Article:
Ken Timmons

Studies have shown that data center cooling costs are equal to or greater than the cost of powering the IT equipment itself. One way to reduce these cooling costs is by operating the data center at higher temperatures. This allows innovative data-center cooling strategies to be employed. As examples, fresh-air and chiller-less cooling technologies can be used. In fact, many new data-center facilities are being built in areas where the local climate lends itself to these technologies. Existing facilities can also benefit from cold-isle containment strategies segregating high-temperature-capable equipment from less-capable equipment. But can servers take the heat? Even though most servers can operate at temperatures much higher than are found in the controlled environments of most data centers, some server vendors recommend staying within the current recommended operating temperature range at all times. Others will allow higher-temperature operation, but only for brief periods of time. Additionally, there are those who will be concerned that prolonged, higher ambient temperatures may affect server long-term reliability and induce failures, even though the components that make up the equipment are specified and tested to operate at well above nominal operating temperatures. It’s clear that the trends towards adoption of higher data-center operating temperatures will continue because of the pressure to reduce operating costs. When considering servers...

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The IT industry is continually evolving, but one constant is that IT administrators are being asked to do more with less — while still enabling business growth and maintaining service levels to their customers. Providing highly reliable infrastructures to host business-critical applications while responding quickly to business and market changes, is a challenge made more difficult when considering constrained budgets and fewer available resources. Automating portions of IT operations that are repetitive, manual and error prone can immediately reduce costs and increase service levels, and free up an administrator’s valuable time for more important IT projects. Unfortunately, automation that uses proprietary or vendor-specific tools may not be the best approach — and can impact your organization in several ways — from limiting the positive impact of a multi-vendor strategy to increasing money spent on IT staff. Instead, consider servers that can support automated IT environments by supporting systems management built on industry standards with interfaces and APIs that support and simplify automation tasks. For more information, see the Lenovo ThinkServer Management Automation Viewpoint and look for new next-generation Lenovo ThinkServer systems coming soon.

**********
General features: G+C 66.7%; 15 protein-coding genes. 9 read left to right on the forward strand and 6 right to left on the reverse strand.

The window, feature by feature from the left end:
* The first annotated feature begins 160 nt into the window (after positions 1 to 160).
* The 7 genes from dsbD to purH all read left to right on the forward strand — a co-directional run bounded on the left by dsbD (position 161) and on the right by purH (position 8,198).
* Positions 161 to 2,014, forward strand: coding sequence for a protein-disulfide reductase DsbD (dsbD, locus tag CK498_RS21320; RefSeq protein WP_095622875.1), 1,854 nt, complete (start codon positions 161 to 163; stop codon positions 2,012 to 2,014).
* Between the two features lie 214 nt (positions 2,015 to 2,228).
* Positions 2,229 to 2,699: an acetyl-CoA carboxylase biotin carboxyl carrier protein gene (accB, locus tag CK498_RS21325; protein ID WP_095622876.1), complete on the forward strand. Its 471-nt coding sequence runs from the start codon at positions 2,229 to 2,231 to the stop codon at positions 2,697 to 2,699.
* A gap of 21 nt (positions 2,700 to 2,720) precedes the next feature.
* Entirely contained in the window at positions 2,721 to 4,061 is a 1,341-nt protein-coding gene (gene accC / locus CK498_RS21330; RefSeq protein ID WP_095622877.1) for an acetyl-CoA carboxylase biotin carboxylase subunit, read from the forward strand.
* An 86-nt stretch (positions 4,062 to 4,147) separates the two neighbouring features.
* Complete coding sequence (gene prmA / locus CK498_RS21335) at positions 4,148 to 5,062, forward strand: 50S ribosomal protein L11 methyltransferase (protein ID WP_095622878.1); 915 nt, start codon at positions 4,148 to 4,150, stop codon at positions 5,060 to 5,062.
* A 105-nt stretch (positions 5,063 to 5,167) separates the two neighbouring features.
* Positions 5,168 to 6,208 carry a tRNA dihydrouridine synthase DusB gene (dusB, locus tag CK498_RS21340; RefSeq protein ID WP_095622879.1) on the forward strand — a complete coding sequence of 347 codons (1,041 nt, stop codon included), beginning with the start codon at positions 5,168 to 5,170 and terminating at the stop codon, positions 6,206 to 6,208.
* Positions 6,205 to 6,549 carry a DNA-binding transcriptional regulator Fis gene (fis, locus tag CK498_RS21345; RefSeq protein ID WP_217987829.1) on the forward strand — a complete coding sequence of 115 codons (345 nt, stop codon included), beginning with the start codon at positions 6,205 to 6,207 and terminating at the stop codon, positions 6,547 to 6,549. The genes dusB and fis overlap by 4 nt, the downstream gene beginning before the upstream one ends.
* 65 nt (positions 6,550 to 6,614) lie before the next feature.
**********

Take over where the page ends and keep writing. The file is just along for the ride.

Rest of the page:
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Ken Timmons works in ThinkServer marketing at Lenovo, but 30 years ago, he was one of the engineers on the original IBM PC. Thirty years ago today that PC made its way onto the world computing stage. Since then, it's made a large impact on the industry and influenced modern computing. A once in a lifetime experience! That’s how I’d sum up the opportunity I had 30 years ago to join the team that created the first IBM Personal Computer – the 5150. I was a young engineer with IBM less than a year out of college, when I was offered the job. At this stage in most people’s life, your vision of the future is somewhat vague. Who could have foreseen an opportunity to participate in the birth of an industry! The early days of the personal computer were a heady time.  We felt there wasn’t anything we couldn’t accomplish.  I remember a camaraderie that was somewhat unique in my 30+ years of work experience, and I still count many of those colleagues as my closest friends.  My role on the team was to help design the functional test equipment that would be used to guarantee the computer worked before we shipped it to the customer. This test equipment was built with a lot of the same technology as the PC, and we were learning as we went just like the rest of the team. Sure, there were...

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